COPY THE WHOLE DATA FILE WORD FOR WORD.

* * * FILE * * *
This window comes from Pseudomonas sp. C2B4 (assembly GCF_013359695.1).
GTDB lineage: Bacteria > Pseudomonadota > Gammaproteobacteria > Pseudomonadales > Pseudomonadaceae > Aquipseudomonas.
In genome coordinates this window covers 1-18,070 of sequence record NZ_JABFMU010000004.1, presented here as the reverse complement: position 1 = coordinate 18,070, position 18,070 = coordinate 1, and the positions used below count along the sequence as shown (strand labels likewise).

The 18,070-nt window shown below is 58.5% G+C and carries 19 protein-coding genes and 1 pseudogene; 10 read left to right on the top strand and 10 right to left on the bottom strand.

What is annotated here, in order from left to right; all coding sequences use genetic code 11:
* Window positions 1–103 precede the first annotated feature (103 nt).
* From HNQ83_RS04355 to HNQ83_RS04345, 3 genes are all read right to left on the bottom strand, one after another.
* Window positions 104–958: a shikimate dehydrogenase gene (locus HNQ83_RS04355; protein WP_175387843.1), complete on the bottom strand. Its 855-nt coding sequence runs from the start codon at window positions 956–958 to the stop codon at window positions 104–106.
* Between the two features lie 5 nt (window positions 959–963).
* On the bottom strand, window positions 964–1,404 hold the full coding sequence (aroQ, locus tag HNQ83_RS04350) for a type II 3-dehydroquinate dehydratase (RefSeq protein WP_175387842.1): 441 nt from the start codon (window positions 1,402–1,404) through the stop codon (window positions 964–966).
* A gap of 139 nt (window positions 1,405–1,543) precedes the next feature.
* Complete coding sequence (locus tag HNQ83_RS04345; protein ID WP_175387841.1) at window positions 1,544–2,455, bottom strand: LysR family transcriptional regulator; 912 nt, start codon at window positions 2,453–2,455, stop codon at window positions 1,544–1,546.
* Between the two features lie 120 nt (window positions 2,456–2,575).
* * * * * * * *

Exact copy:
This window comes from Pseudomonas sp. C2B4 (assembly GCF_013359695.1).
GTDB lineage: Bacteria > Pseudomonadota > Gammaproteobacteria > Pseudomonadales > Pseudomonadaceae > Aquipseudomonas.
In genome coordinates this window covers 1-18,070 of sequence record NZ_JABFMU010000004.1, presented here as the reverse complement: position 1 = coordinate 18,070, position 18,070 = coordinate 1, and the positions used below count along the sequence as shown (strand labels likewise).

The 18,070-nt window shown below is 58.5% G+C and carries 19 protein-coding genes and 1 pseudogene; 10 read left to right on the top strand and 10 right to left on the bottom strand.

What is annotated here, in order from left to right; all coding sequences use genetic code 11:
* Window positions 1–103 precede the first annotated feature (103 nt).
* From HNQ83_RS04355 to HNQ83_RS04345, 3 genes are all read right to left on the bottom strand, one after another.
* Window positions 104–958: a shikimate dehydrogenase gene (locus HNQ83_RS04355; protein WP_175387843.1), complete on the bottom strand. Its 855-nt coding sequence runs from the start codon at window positions 956–958 to the stop codon at window positions 104–106.
* Between the two features lie 5 nt (window positions 959–963).
* On the bottom strand, window positions 964–1,404 hold the full coding sequence (aroQ, locus tag HNQ83_RS04350) for a type II 3-dehydroquinate dehydratase (RefSeq protein WP_175387842.1): 441 nt from the start codon (window positions 1,402–1,404) through the stop codon (window positions 964–966).
* A gap of 139 nt (window positions 1,405–1,543) precedes the next feature.
* Complete coding sequence (locus tag HNQ83_RS04345; protein ID WP_175387841.1) at window positions 1,544–2,455, bottom strand: LysR family transcriptional regulator; 912 nt, start codon at window positions 2,453–2,455, stop codon at window positions 1,544–1,546.
* Between the two features lie 120 nt (window positions 2,456–2,575).